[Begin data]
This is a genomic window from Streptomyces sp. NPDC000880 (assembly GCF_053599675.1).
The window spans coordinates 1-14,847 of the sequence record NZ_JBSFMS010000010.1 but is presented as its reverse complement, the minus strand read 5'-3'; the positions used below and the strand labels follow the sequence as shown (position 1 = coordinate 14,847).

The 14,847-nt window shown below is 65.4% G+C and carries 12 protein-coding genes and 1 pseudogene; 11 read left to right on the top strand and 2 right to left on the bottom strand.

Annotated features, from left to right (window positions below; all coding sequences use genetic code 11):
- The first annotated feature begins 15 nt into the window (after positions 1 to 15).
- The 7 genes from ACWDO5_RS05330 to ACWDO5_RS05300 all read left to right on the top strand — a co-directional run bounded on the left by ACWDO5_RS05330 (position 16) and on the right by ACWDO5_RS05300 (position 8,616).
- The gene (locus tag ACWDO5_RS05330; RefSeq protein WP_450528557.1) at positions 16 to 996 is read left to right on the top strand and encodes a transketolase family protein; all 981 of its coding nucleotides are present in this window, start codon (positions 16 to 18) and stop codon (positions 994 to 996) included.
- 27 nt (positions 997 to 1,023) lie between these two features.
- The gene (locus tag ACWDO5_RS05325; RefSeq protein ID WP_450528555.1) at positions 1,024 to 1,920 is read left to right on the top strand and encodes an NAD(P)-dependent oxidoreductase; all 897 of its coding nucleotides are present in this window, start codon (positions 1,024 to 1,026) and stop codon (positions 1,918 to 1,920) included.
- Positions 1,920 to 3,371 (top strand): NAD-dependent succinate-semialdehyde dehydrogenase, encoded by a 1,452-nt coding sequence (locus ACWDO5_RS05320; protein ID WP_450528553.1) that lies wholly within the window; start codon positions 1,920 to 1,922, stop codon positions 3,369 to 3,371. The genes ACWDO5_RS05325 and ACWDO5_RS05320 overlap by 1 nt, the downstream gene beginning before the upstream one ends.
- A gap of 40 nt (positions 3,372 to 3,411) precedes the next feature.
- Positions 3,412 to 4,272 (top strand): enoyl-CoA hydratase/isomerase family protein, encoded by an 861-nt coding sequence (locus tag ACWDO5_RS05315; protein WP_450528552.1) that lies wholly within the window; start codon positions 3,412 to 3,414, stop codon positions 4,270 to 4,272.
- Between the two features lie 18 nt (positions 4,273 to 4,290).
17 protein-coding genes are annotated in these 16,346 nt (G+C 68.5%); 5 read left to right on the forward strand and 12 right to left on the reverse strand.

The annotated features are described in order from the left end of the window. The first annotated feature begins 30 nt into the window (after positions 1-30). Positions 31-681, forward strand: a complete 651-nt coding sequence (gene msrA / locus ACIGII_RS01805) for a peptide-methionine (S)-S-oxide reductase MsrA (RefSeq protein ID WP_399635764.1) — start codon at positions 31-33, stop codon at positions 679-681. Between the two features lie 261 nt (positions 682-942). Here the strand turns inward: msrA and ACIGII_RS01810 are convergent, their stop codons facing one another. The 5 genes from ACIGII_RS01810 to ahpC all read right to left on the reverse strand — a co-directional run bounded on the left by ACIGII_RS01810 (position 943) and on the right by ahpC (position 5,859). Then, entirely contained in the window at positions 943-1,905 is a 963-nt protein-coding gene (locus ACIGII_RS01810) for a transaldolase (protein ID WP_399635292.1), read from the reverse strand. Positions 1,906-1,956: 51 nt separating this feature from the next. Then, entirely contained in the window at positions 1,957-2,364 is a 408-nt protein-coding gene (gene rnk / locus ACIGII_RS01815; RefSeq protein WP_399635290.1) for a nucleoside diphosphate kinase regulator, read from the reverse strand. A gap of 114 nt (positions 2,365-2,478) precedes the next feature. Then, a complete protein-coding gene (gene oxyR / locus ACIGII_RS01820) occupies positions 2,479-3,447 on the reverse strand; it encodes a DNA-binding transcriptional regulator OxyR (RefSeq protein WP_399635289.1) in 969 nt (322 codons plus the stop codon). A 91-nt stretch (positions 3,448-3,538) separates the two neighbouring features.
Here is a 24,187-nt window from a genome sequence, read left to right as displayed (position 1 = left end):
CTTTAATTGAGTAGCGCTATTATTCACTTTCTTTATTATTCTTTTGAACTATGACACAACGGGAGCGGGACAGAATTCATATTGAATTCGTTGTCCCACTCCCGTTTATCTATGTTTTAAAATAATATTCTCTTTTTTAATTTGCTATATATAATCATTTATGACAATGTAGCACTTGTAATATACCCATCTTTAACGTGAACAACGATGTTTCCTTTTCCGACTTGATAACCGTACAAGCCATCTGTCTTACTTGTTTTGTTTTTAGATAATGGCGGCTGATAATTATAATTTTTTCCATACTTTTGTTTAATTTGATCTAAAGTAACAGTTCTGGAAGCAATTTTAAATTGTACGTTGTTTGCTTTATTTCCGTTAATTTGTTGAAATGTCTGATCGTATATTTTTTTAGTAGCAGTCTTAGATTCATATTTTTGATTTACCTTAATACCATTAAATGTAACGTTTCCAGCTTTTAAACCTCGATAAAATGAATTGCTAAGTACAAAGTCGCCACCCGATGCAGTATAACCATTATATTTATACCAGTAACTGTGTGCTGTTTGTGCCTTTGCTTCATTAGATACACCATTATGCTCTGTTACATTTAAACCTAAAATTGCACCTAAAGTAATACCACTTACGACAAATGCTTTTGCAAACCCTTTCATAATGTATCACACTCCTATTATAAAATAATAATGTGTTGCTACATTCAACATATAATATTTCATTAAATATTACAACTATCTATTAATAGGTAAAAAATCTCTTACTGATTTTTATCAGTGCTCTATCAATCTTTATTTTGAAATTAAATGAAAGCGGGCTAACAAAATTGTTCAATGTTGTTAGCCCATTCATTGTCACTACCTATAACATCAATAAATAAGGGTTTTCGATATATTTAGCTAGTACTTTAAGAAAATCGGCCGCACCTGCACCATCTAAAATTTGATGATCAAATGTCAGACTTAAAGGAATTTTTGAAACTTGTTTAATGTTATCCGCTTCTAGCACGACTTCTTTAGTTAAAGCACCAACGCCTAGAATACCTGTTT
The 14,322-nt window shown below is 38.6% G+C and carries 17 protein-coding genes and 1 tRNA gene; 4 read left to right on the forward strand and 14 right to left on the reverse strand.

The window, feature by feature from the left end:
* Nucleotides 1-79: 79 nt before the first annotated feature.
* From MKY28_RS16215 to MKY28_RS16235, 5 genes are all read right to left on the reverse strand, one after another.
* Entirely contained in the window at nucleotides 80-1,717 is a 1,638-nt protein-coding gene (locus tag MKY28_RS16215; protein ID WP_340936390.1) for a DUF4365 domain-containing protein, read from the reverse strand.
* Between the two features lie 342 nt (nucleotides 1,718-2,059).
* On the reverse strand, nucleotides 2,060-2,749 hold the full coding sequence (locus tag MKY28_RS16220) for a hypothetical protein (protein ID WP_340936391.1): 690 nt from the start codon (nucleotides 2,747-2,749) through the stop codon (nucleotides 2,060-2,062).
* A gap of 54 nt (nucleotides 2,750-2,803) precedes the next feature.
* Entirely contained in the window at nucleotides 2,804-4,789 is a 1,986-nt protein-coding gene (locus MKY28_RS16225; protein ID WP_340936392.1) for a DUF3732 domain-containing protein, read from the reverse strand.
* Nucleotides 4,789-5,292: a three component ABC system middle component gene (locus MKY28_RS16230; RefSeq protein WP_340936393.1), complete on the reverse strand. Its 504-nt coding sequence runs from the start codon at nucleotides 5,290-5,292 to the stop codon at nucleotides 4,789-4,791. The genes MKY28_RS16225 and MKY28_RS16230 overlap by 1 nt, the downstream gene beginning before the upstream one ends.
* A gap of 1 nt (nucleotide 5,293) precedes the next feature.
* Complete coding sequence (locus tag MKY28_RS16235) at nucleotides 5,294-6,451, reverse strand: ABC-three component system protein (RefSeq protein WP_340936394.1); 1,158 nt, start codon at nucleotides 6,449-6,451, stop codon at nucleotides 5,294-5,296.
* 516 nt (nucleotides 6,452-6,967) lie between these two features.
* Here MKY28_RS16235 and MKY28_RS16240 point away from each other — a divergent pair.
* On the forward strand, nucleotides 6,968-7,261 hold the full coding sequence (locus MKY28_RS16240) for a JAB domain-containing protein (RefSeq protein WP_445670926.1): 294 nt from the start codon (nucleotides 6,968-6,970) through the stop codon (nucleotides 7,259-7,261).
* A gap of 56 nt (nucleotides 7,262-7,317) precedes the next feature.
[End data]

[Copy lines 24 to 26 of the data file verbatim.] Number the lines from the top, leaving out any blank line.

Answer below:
* On the reverse strand, nucleotides 2,060-2,749 hold the full coding sequence (locus tag MKY28_RS16220) for a hypothetical protein (protein ID WP_340936391.1): 690 nt from the start codon (nucleotides 2,747-2,749) through the stop codon (nucleotides 2,060-2,062).
* A gap of 54 nt (nucleotides 2,750-2,803) precedes the next feature.
* Entirely contained in the window at nucleotides 2,804-4,789 is a 1,986-nt protein-coding gene (locus MKY28_RS16225; protein ID WP_340936392.1) for a DUF3732 domain-containing protein, read from the reverse strand.